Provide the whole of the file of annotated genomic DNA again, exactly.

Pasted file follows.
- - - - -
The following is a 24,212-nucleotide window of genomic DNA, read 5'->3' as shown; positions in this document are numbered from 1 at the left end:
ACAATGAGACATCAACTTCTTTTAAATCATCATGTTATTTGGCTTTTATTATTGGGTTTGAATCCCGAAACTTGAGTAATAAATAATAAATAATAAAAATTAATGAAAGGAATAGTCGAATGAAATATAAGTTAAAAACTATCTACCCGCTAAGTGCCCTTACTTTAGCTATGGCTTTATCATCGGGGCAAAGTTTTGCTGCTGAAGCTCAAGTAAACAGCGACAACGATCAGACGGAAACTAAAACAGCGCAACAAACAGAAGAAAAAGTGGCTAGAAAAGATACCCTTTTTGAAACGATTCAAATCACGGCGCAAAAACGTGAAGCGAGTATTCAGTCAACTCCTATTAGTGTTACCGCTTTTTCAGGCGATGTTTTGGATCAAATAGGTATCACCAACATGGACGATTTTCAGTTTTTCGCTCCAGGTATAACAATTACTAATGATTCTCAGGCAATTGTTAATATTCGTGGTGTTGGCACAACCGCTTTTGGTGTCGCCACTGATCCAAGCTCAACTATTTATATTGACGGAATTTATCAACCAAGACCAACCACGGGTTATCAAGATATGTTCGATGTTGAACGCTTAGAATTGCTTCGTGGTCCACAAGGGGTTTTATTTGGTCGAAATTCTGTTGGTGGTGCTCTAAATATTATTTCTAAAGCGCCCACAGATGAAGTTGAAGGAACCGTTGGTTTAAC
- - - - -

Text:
The following is a 24,212-nucleotide window of genomic DNA, read 5'->3' as shown; positions in this document are numbered from 1 at the left end:
ACAATGAGACATCAACTTCTTTTAAATCATCATGTTATTTGGCTTTTATTATTGGGTTTGAATCCCGAAACTTGAGTAATAAATAATAAATAATAAAAATTAATGAAAGGAATAGTCGAATGAAATATAAGTTAAAAACTATCTACCCGCTAAGTGCCCTTACTTTAGCTATGGCTTTATCATCGGGGCAAAGTTTTGCTGCTGAAGCTCAAGTAAACAGCGACAACGATCAGACGGAAACTAAAACAGCGCAACAAACAGAAGAAAAAGTGGCTAGAAAAGATACCCTTTTTGAAACGATTCAAATCACGGCGCAAAAACGTGAAGCGAGTATTCAGTCAACTCCTATTAGTGTTACCGCTTTTTCAGGCGATGTTTTGGATCAAATAGGTATCACCAACATGGACGATTTTCAGTTTTTCGCTCCAGGTATAACAATTACTAATGATTCTCAGGCAATTGTTAATATTCGTGGTGTTGGCACAACCGCTTTTGGTGTCGCCACTGATCCAAGCTCAACTATTTATATTGACGGAATTTATCAACCAAGACCAACCACGGGTTATCAAGATATGTTCGATGTTGAACGCTTAGAATTGCTTCGTGGTCCACAAGGGGTTTTATTTGGTCGAAATTCTGTTGGTGGTGCTCTAAATATTATTTCTAAAGCGCCCACAGATGAAGTTGAAGGAACCGTTGGTTTAAC